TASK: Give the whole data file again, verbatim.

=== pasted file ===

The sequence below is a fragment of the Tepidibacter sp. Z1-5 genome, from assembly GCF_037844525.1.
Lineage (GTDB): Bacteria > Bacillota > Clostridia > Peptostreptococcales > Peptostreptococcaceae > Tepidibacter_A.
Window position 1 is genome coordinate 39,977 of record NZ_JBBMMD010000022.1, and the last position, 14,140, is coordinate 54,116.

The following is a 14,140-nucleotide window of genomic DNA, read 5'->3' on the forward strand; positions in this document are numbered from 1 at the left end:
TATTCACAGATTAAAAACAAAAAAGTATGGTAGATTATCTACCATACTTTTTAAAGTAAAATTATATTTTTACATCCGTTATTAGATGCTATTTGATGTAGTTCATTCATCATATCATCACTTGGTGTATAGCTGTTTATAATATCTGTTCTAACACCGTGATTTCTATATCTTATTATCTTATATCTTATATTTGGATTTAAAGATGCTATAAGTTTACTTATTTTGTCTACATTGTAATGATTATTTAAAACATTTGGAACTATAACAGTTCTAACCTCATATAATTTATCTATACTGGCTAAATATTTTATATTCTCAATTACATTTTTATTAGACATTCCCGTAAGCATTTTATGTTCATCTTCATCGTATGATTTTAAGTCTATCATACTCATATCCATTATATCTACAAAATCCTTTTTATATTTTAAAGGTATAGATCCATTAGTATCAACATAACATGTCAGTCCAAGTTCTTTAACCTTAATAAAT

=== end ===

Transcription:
The sequence below is a fragment of the Tepidibacter sp. Z1-5 genome, from assembly GCF_037844525.1.
Lineage (GTDB): Bacteria > Bacillota > Clostridia > Peptostreptococcales > Peptostreptococcaceae > Tepidibacter_A.
Window position 1 is genome coordinate 39,977 of record NZ_JBBMMD010000022.1, and the last position, 14,140, is coordinate 54,116.

The following is a 14,140-nucleotide window of genomic DNA, read 5'->3' on the forward strand; positions in this document are numbered from 1 at the left end:
TATTCACAGATTAAAAACAAAAAAGTATGGTAGATTATCTACCATACTTTTTAAAGTAAAATTATATTTTTACATCCGTTATTAGATGCTATTTGATGTAGTTCATTCATCATATCATCACTTGGTGTATAGCTGTTTATAATATCTGTTCTAACACCGTGATTTCTATATCTTATTATCTTATATCTTATATTTGGATTTAAAGATGCTATAAGTTTACTTATTTTGTCTACATTGTAATGATTATTTAAAACATTTGGAACTATAACAGTTCTAACCTCATATAATTTATCTATACTGGCTAAATATTTTATATTCTCAATTACATTTTTATTAGACATTCCCGTAAGCATTTTATGTTCATCTTCATCGTATGATTTTAAGTCTATCATACTCATATCCATTATATCTACAAAATCCTTTTTATATTTTAAAGGTATAGATCCATTAGTATCAACATAACATGTCAGTCCAAGTTCTTTAACCTTAATAAAT